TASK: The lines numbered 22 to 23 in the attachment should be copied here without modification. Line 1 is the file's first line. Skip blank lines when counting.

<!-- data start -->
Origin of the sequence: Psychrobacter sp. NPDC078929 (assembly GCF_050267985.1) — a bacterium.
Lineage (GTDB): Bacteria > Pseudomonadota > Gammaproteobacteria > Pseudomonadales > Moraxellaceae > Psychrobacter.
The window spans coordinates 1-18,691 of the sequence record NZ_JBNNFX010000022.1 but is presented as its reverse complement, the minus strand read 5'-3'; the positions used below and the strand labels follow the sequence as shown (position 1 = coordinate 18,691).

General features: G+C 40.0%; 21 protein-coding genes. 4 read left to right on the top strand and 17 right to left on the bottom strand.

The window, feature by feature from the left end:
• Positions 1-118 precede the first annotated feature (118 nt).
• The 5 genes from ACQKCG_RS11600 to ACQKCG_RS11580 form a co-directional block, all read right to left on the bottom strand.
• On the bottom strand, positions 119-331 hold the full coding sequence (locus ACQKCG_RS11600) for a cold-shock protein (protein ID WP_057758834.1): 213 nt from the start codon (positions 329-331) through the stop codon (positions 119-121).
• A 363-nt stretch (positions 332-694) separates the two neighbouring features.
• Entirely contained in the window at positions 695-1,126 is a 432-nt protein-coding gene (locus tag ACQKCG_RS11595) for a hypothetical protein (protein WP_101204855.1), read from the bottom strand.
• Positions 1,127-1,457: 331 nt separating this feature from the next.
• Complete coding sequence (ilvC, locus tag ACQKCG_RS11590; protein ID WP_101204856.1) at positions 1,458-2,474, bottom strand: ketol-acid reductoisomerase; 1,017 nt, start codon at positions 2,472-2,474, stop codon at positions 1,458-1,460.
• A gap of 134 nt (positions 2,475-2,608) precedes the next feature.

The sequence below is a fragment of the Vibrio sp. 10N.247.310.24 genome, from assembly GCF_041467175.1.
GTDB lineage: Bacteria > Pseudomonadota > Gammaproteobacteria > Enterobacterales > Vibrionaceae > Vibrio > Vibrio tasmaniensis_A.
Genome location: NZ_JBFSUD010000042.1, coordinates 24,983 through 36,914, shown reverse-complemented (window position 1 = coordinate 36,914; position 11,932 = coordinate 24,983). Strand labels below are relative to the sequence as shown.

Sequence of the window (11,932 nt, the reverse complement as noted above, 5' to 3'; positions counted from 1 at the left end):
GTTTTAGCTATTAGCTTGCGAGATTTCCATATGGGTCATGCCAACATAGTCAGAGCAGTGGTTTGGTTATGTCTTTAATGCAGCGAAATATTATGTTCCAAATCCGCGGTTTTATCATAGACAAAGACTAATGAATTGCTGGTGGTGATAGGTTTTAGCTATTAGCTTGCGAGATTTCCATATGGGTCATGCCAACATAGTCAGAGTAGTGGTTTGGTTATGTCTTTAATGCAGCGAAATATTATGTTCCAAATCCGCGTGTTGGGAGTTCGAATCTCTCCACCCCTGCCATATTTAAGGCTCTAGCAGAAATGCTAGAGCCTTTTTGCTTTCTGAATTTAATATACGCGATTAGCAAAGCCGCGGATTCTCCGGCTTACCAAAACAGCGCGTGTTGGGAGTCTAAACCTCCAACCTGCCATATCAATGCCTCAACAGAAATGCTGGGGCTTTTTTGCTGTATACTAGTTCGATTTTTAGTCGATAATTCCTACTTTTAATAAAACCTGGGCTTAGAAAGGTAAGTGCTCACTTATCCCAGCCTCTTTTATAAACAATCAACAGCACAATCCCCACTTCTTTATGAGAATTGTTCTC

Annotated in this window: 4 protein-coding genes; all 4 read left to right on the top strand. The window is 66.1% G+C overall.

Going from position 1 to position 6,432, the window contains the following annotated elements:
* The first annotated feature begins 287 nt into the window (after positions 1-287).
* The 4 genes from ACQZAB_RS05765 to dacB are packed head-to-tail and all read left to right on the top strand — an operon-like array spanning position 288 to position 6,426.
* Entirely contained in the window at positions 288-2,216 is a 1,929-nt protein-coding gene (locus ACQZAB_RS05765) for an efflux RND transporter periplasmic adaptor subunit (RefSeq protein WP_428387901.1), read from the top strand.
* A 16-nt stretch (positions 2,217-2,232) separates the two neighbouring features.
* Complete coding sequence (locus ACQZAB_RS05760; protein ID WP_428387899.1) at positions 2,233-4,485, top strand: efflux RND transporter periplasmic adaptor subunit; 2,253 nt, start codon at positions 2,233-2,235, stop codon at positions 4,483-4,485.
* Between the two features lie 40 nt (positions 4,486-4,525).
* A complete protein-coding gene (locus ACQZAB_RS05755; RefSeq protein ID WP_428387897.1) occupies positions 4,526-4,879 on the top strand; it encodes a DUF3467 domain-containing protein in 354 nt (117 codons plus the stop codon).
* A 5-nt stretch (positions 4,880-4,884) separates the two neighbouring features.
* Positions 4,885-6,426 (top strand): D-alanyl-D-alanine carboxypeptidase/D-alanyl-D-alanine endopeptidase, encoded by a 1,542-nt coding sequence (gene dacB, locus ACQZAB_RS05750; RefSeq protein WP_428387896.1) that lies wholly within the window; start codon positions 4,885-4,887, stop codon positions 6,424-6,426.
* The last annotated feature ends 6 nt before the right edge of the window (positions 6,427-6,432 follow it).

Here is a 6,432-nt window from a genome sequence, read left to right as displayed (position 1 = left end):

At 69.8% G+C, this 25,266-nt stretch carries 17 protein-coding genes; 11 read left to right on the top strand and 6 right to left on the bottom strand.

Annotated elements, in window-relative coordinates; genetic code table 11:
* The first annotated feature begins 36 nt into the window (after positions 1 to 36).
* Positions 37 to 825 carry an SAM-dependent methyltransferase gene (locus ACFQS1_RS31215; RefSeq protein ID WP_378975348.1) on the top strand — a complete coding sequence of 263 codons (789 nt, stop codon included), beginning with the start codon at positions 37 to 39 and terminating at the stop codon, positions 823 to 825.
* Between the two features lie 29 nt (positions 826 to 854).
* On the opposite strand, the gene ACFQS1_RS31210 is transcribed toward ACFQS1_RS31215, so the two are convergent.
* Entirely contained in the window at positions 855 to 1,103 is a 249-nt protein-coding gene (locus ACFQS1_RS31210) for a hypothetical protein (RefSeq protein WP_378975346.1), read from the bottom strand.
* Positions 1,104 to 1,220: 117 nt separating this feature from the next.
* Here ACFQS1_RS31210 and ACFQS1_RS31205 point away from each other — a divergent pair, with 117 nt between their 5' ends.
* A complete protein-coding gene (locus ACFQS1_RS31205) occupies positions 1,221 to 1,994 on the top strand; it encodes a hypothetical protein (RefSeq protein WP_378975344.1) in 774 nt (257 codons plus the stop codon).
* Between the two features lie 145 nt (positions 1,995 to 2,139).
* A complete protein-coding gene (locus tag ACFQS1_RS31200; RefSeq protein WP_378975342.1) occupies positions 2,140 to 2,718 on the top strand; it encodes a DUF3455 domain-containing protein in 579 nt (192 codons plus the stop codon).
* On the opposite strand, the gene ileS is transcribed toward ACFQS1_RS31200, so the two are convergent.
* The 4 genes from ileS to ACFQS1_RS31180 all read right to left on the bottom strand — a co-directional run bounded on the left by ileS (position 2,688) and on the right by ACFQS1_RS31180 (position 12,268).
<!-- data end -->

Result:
* The 4 genes from ACQZAB_RS05765 to dacB are packed head-to-tail and all read left to right on the top strand — an operon-like array spanning position 288 to position 6,426.
* Entirely contained in the window at positions 288-2,216 is a 1,929-nt protein-coding gene (locus ACQZAB_RS05765) for an efflux RND transporter periplasmic adaptor subunit (RefSeq protein WP_428387901.1), read from the top strand.